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Hearing J.I. Packer again

Remembering an interview with the great theologian

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In the 34 years since we published the first issue of WORLD Magazine, perhaps half a dozen names leap off the pages as truly memorable one-on-one interviews I was privileged to pursue with notable people. And of those half-dozen interviewees, none ranks higher than the British-born theologian J.I. Packer, who died on July 17.

Which makes it more embarrassing to tell you of my carelessness with that interview.

“I’ve pretty much given up interviews,” Dr. Packer had said when I called to see if he would give me an hour. “But at my age I have nothing to hide.” Because a mutual friend, a member of WORLD’s board, had suggested an interview to both of us, he was kind to say yes. In fact, he gave me two hours, and asked me to come by his house afterward, which I couldn’t do and still get to the airport on time. I slipped the cassette tape into a pocket of my briefcase and headed home. Things had gone well.

Only the next morning did I discover the horrible reality. The cassette tape was nowhere to be found. Not in all my luggage. Not in my laundry. Not in the Sea-Tac Airport’s lost-and-found. Nowhere.

If there are a few interviewees I wouldn’t mind paraphrasing from memory, J.I. Packer would never be on such a list. Not the J.I. Packer who, as much as any scholar, had given the doctrine of Biblical inerrancy a good name. Not the J.I. Packer whose use of words, in the hundreds of books and articles he wrote over a 50-year span, was so precise and correct. No way could I—or would I—pretend to WORLD’s readers that my words were his.

More and more over the next few weeks, months, and years, I had to admit there would be no Packer interview. I had repaid his kindness with carelessness, and now WORLD readers would simply miss out on a few insights into this great mind. Here are several of his comments I knew I would never forget.

The utter simplicity of his description of his own embrace of the gospel. “I had been brought up an Anglican Church attendee. But in the Anglican Church where I was nurtured—if that’s the word to use—I was never taught anything. ... I had been evading the Lord Jesus and His call. Once that had become clear, my defenses fell quite rapidly. ... At the end of that service, we sang ‘Just As I Am,’ and by the end of the hymn, I was a believer. Out of the church I went, but back with the InterVarsity people from then on to catch up with the nurture I had been missing all through these years.” And I couldn’t forget how Packer repeated the profound three-word summary of the Biblical gospel for which he had become famous: “God saves sinners.”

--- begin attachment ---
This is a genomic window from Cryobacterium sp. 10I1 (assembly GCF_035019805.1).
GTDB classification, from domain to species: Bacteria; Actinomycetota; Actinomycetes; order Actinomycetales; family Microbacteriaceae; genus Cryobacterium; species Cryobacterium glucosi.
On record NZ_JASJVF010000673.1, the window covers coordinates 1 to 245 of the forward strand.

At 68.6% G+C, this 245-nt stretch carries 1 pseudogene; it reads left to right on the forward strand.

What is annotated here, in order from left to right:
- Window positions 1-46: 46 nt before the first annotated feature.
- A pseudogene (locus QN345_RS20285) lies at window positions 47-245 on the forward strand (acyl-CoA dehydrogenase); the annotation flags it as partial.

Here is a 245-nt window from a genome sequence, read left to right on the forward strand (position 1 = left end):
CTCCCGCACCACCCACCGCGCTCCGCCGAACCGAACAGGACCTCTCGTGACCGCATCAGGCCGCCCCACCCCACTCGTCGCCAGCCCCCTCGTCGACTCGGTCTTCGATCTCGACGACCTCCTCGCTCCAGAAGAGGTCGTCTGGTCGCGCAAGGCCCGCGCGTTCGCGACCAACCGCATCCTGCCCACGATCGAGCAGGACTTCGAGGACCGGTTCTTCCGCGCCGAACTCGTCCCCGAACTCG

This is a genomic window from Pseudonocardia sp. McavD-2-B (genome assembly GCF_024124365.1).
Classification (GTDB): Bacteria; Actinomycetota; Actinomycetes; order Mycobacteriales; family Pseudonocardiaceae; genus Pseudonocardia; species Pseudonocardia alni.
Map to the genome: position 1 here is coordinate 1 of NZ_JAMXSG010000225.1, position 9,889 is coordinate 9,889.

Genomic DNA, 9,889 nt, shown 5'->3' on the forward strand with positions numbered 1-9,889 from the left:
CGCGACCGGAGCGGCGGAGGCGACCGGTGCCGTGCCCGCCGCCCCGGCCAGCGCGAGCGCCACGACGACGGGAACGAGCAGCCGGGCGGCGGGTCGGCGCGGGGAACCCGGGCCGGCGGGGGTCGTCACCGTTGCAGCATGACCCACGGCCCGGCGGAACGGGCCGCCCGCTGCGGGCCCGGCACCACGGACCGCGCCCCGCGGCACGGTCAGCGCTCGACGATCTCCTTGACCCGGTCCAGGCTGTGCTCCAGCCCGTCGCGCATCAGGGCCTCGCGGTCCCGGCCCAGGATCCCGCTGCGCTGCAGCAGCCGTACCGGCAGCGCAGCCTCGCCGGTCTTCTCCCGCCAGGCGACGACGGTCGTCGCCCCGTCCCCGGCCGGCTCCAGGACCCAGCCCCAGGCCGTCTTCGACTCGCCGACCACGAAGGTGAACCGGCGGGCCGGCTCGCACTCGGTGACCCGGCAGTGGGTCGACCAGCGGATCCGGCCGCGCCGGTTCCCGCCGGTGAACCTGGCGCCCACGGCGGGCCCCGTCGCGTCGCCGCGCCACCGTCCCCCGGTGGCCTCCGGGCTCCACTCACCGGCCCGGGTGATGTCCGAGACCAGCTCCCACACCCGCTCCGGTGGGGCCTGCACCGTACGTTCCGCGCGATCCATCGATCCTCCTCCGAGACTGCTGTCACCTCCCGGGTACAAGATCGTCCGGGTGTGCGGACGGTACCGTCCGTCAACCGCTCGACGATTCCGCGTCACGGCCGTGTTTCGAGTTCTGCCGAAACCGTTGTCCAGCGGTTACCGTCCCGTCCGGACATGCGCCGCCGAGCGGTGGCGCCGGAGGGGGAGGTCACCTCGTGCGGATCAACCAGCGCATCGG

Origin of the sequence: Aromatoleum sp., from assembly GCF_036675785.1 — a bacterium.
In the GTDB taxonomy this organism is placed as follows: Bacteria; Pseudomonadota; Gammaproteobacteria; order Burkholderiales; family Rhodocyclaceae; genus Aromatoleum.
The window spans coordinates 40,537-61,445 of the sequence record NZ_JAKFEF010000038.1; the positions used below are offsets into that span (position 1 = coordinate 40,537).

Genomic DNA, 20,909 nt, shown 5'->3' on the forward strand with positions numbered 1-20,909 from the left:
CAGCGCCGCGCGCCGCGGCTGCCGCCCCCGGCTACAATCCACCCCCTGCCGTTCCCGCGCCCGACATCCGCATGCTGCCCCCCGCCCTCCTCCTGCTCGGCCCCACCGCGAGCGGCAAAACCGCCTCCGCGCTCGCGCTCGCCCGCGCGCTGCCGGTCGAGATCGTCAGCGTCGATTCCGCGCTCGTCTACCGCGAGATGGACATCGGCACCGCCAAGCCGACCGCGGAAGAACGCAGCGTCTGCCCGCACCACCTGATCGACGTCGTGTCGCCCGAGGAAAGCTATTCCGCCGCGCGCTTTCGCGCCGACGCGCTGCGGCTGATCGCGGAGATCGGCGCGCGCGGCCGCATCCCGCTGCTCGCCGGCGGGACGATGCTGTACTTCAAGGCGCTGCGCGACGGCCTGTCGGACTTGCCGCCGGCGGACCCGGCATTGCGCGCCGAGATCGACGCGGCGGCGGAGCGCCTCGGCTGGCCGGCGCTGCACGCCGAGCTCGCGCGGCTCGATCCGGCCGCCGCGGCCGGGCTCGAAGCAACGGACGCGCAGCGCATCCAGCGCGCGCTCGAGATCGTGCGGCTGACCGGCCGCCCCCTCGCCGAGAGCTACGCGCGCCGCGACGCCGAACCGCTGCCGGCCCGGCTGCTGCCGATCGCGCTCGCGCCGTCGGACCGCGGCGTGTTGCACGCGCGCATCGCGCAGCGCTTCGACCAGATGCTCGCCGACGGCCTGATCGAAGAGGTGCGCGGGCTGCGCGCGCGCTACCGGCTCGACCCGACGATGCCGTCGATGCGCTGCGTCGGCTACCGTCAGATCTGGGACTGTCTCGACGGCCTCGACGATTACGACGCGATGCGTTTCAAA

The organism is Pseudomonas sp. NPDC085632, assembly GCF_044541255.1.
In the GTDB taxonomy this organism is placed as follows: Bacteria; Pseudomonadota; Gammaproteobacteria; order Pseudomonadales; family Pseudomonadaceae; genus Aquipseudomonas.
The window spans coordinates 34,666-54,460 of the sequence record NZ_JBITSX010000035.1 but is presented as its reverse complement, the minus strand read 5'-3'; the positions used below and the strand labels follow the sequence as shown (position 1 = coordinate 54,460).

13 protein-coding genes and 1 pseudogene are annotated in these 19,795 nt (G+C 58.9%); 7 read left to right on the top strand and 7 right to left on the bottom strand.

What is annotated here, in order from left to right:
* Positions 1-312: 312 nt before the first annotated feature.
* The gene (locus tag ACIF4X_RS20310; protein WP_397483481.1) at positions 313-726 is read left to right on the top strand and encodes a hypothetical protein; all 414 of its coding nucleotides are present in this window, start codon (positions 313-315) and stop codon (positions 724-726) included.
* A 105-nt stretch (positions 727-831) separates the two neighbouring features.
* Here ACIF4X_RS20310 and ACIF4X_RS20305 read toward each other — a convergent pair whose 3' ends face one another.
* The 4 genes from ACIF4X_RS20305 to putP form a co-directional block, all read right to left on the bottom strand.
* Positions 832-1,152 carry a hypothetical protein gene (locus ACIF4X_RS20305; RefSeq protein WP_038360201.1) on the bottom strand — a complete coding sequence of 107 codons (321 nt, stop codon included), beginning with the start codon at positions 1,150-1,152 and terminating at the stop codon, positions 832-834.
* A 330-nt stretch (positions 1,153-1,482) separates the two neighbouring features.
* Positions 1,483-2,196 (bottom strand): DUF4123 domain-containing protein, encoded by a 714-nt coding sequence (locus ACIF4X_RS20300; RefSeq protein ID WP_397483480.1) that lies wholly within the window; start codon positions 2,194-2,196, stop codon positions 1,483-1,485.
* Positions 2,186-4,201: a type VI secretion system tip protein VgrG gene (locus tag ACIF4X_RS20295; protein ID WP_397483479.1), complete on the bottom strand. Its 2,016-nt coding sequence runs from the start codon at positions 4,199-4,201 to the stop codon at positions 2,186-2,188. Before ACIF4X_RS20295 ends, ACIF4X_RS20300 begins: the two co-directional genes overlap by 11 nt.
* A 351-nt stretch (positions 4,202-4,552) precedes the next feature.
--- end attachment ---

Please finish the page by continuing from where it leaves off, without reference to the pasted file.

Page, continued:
Packer’s refusal to play games with the issue of Biblical inerrancy. “What I brought to the [early relationship to other believers] was Christi­anity according to C.S. Lewis in Mere Christianity—under the nurture of the InterVarsity people, with a touch of God too! I had added to Lewis a strong belief in the inerrancy and the authority of Scripture. Lewis didn’t believe in inerrancy. He didn’t go around denying it. But he didn’t affirm it, either.

A third example from the Packer style that I had hoped our readers might discover is ...

“Now wait a minute,” I can hear some of you groaning in protest. “You’ve told us of Packer’s kindness in providing an interview, of Belz’s clumsy loss of the tape, and samples of what Belz wishes the original effort had produced. Where on earth is this all going?”

A tortured and unlikely tale? But only until I add this important detail: That five years after all this happened, an unusual package arrived at my office one day—with no hint of a return address. But yes, there was a tape recording inside. A transcript of almost all of the 2008 interview, slightly dated, is available free of charge to everyone in the WORLD family at world.wng.org/2013/12/ji_packer_the_lost_interview.

Joel Belz

Joel is WORLD’s founder. He contributes regular commentary for WORLD Magazine and WORLD Radio. Joel has served as editor, publisher, and CEO over three decades at WORLD and is the author of Consider These Things. Joel resides with his wife, Carol, near Asheville, N.C.


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